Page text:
Paul Light of New York University has a column in the Washington Post that acknowledges an ongoing pattern of incompetence by the federal government. He admits that the bureaucracy is too big. He notes that bureaucratic success is unrelated to merit and that it is well nigh impossible to fire incompetent staff. And he also mentions that huge army of consultants and contractors, which further makes accountability impossible. Unfortunately, he fails to draw the obvious conclusion that the federal government needs to be radically downsized:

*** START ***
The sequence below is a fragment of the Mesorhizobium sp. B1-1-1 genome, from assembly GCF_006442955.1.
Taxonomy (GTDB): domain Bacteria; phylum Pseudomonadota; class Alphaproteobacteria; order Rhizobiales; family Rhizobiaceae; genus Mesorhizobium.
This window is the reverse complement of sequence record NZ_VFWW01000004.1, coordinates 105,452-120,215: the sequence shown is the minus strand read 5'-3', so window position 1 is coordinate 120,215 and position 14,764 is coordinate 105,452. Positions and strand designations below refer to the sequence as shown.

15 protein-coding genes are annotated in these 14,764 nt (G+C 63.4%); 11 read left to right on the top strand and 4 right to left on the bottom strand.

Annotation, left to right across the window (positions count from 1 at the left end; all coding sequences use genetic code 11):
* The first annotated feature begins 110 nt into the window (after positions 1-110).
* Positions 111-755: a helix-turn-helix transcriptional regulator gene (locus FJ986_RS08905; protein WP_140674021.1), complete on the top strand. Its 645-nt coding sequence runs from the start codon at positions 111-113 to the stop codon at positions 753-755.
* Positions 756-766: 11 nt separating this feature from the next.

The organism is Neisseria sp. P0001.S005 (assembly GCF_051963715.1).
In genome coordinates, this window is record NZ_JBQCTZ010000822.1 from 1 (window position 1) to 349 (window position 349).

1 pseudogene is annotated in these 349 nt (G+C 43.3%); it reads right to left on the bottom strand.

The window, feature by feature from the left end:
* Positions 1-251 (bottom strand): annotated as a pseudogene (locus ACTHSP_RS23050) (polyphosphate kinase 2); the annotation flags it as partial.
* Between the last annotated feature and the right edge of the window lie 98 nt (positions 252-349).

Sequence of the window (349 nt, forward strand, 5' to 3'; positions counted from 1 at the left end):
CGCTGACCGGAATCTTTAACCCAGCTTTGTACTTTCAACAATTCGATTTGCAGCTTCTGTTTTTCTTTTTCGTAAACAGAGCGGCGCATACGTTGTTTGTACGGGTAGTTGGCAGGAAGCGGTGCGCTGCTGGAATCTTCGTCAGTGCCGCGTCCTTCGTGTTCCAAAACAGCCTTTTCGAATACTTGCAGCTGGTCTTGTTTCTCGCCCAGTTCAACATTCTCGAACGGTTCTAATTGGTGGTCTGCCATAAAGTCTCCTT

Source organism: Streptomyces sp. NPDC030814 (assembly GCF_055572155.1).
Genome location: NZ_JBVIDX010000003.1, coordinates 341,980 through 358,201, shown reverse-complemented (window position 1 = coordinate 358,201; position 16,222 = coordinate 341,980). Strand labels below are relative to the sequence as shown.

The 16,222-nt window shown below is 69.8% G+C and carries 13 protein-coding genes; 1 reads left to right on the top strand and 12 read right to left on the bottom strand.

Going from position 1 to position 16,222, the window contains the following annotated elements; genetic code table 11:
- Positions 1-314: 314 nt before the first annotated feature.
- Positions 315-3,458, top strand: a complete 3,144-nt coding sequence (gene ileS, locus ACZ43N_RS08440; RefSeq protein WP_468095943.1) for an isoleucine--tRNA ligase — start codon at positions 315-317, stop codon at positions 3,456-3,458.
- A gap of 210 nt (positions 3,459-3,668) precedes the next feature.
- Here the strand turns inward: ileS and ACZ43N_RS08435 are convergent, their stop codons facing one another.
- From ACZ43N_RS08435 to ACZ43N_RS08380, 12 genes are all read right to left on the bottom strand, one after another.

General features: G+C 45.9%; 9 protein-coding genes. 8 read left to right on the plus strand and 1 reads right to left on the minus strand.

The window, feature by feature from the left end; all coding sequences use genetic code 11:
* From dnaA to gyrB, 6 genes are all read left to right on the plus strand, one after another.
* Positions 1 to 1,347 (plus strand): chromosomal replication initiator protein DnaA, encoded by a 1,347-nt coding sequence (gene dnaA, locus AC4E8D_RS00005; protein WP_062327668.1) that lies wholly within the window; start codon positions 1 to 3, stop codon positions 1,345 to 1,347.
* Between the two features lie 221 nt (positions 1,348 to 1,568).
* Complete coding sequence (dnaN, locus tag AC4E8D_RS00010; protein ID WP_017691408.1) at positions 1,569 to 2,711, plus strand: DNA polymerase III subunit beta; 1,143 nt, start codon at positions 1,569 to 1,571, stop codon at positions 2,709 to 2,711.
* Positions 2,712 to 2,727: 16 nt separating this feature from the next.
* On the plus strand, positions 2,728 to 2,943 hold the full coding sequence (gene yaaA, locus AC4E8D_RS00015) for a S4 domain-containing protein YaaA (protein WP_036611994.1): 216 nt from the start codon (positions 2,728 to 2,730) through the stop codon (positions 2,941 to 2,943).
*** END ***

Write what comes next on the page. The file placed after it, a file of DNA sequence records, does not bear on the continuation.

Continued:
The systemic failures that led to the attempted bombing of Northwest Flight 253 are, sadly, all too familiar. Substitute the words “Christmas Day plot” for tainted meat, poisoned peppers, aircraft groundings, the Columbia shuttle accident, Hurricane Katrina, counterfeit Heparin, toxic toys, the banking collapse, Bernie Madoff or even Sept. 11, and the failure to put Umar Farouk Abdulmutallab on the “no-fly” list becomes yet another indication that the federal government can no longer guarantee the faithful execution of our laws. …Fifteen years later, a second national commission…looked at the widening federal agenda after the Sept. 11 attacks as well as underlying causes of poor performance and frequent breakdowns. The final report minced no words: “There are too many decision-makers, too much central clearance, too many bases to touch, and too many overseers with conflicting agendas . . . accountability is hard to discern and harder still to enforce.” …four bureaucratic problems that plague the federal government. First, the federal government currently has the most confusing hierarchy in its history. Barack Obama entered office overseeing at least 64 discrete titles just at the top of the government. Even one vacancy in the reporting chain can wreak havoc on performance. With more layers of management and more managers per layer, information must travel a great distance before reaching the president, if it ever does. …Third, front-line government employees have expressed serious concerns about their jobs. Interviewed in mid-2008 by the U.S. Office of Personnel Management, less than half of a random sample of federal employees said their agencies were able to recruit employees with the right skills, just over a third said promotions were based on merit, and even fewer said their agencies took steps to deal with poor performers. …Fourth, the federal government is increasingly dependent on a huge workforce of employees who operate in the shadows. According to estimates from Eagle Eye Publishers, prepared on my behalf, the number of federal contractors grew from an estimated 4.4 million in 1999 to more than 7.5 million by the end of the 2005 fiscal year. Given the continued rise in federal procurement spending, the number of contractors is almost certainly higher today. As the number of large contracts has increased and competition has declined, it has become nearly impossible to hold anyone accountable for what goes right or wrong.